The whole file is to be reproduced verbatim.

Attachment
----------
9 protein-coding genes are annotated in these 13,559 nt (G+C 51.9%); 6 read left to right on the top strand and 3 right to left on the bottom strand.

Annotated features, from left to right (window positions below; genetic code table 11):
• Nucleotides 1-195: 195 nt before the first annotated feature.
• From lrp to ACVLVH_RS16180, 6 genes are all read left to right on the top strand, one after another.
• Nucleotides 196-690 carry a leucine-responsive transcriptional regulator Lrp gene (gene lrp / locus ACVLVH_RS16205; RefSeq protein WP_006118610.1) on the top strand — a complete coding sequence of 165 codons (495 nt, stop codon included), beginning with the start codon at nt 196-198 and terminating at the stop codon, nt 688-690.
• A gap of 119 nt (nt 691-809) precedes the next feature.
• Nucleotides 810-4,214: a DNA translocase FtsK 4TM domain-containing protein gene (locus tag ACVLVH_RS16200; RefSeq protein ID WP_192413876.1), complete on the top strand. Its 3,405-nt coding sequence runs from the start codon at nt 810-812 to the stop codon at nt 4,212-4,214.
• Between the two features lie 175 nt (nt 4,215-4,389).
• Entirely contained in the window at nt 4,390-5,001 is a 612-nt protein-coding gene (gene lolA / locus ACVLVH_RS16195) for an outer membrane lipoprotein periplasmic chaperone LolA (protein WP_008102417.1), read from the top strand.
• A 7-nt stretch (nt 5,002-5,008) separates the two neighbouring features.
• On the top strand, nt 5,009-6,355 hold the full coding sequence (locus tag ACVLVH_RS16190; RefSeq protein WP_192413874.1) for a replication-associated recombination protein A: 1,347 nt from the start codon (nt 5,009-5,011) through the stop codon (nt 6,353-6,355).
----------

9 protein-coding genes are annotated in these 13,559 nt (G+C 51.9%); 6 read left to right on the top strand and 3 right to left on the bottom strand.

Annotated features, from left to right (window positions below; genetic code table 11):
• Nucleotides 1-195: 195 nt before the first annotated feature.
• From lrp to ACVLVH_RS16180, 6 genes are all read left to right on the top strand, one after another.
• Nucleotides 196-690 carry a leucine-responsive transcriptional regulator Lrp gene (gene lrp / locus ACVLVH_RS16205; RefSeq protein WP_006118610.1) on the top strand — a complete coding sequence of 165 codons (495 nt, stop codon included), beginning with the start codon at nt 196-198 and terminating at the stop codon, nt 688-690.
• A gap of 119 nt (nt 691-809) precedes the next feature.
• Nucleotides 810-4,214: a DNA translocase FtsK 4TM domain-containing protein gene (locus tag ACVLVH_RS16200; RefSeq protein ID WP_192413876.1), complete on the top strand. Its 3,405-nt coding sequence runs from the start codon at nt 810-812 to the stop codon at nt 4,212-4,214.
• Between the two features lie 175 nt (nt 4,215-4,389).
• Entirely contained in the window at nt 4,390-5,001 is a 612-nt protein-coding gene (gene lolA / locus ACVLVH_RS16195) for an outer membrane lipoprotein periplasmic chaperone LolA (protein WP_008102417.1), read from the top strand.
• A 7-nt stretch (nt 5,002-5,008) separates the two neighbouring features.
• On the top strand, nt 5,009-6,355 hold the full coding sequence (locus tag ACVLVH_RS16190; RefSeq protein WP_192413874.1) for a replication-associated recombination protein A: 1,347 nt from the start codon (nt 5,009-5,011) through the stop codon (nt 6,353-6,355).